How did once-struggling Bihar achieve a boom in maize production?
Largely bypassed by the Green Revolution of the 1960s and 1970s, the state of Bihar in eastern India once languished beside neighboring states whose economies flourished with bumper crops of wheat and rice. Times have changed. Currently India’s third-largest producer of maize, Bihar now accounts for about 10 percent of national production. What made this astonishing about-face possible?
Three decades ago, agriculture in Bihar was composed mostly of tiny farms vulnerable to seasonal floods and droughts. A dearth of institutions and infrastructure, such as electricity and roads, coupled with underdeveloped markets that kept crop prices low, posed obstacles to growth. Although agriculture employs more than three-quarters of Bihar’s residents, many lacked access to credit and productivity-enhancing technologies such as fertilizers and irrigation.
A Perfect Fit
It turned out that hybrid maize, which requires less water than wheat or rice, was a perfect fit for Bihar’s growing conditions. IFPRI Research Analyst Gaurav Tripathi, who with other IFPRI researchers conducted a recent study on maize in Bihar, credits, among other things, the residual moisture in the soil after the rainy season for reducing the irrigation needs for winter/spring crops. “Bihar,” he says, “is blessed with fertile soil, bright sunlight, and water for irrigation.”
The adoption of hybrid maize was the result of a shift in government seed policy in 1989 that allowed the private sector to develop, produce, and distribute seeds. “Multinational corporations have a higher capacity for research and development, production, and distribution in large quantities. They created capacity for large-scale production of hybrid seeds, which ultimately facilitated hybrid adoption in Bihar,” says Tripathi.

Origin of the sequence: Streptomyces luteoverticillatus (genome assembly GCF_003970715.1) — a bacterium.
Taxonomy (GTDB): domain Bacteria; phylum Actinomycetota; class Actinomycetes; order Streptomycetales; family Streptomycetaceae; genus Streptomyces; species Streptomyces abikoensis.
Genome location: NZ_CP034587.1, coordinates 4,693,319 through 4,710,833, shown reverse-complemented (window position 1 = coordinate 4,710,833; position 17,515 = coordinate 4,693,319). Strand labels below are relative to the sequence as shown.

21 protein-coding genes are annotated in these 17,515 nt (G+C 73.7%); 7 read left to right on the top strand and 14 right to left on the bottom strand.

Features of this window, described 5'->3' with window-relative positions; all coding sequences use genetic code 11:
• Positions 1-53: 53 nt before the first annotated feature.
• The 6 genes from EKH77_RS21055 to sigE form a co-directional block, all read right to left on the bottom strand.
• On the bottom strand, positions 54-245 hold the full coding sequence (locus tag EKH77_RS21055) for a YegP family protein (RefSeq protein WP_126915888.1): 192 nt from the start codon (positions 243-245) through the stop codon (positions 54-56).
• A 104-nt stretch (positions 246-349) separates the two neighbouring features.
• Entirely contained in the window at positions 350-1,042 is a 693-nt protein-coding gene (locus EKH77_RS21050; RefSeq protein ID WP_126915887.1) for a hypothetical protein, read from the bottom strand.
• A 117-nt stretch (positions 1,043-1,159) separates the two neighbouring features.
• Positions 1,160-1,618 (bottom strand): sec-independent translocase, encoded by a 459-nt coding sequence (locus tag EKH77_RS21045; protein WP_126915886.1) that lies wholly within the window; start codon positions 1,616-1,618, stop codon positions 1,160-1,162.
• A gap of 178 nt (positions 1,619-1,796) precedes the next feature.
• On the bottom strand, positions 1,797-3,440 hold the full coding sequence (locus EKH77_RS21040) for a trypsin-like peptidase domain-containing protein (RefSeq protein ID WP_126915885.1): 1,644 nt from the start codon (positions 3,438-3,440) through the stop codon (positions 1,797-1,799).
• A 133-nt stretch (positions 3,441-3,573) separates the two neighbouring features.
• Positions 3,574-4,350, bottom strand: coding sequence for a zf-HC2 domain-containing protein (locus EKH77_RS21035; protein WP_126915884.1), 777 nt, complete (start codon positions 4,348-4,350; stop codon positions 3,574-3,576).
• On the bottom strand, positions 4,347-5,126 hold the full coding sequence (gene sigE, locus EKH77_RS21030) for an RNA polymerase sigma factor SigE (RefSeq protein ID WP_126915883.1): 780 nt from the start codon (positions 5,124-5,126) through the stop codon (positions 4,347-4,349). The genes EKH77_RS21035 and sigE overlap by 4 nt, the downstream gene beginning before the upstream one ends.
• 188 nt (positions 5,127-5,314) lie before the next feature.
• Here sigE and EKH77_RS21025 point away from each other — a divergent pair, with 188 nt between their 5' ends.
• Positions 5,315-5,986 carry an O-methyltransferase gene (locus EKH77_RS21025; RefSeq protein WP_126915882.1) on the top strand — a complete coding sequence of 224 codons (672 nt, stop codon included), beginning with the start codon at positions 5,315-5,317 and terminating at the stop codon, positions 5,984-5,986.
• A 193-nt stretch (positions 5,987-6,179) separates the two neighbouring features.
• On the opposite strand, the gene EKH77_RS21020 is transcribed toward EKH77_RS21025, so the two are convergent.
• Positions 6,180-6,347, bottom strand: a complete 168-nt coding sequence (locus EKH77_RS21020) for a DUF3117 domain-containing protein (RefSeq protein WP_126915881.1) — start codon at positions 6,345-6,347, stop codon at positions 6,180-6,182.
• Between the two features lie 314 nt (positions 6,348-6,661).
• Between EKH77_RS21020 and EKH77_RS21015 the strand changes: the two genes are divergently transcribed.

Hybrid maize, bred to be more robust and produce higher yields, has been widely adopted throughout the state. These hybrid seeds extend harvests far beyond the rainy season and allow the state to meet growing commercial and feed demand. Up to 60 percent of Bihar’s maize is sold for export. Rising income levels have sparked brisk growth in demand for feed in the dairy and poultry sectors, particularly in emerging economies, Tripathi explained. One big potential market is China, where imports are rising because demand for maize is outpacing production. “Bihar has the capacity to tap the Chinese market and become a global player in maize exports,” says Tripathi.
Bihar’s rise as a potential world player in the maize export market was made possible by a public-private partnership. More than 90 percent of Bihar’s hybrid seeds come from the private sector. While this partnership has allowed for technology transfer, ballooning agricultural output, a growing export market, additional growing seasons, and more resilient maize varieties, it has not been without controversy. Some critics argue that private sector seeds tend to be more costly than those developed by the public sector. But, in Tripathi’s view, private-sector involvement was essential to Bihar’s successes: “The costs of hybrid seeds are higher, but returns are higher and risks even less because hybrids are better adapted to biotic stresses, such as diseases, and abiotic stresses, such as moisture,” he said. The public-private aspect of the partnership is important, he adds, because it helps contain costs while maintaining seed quality.
Says Tripathi: “It actually has played a key role in the maize success story.”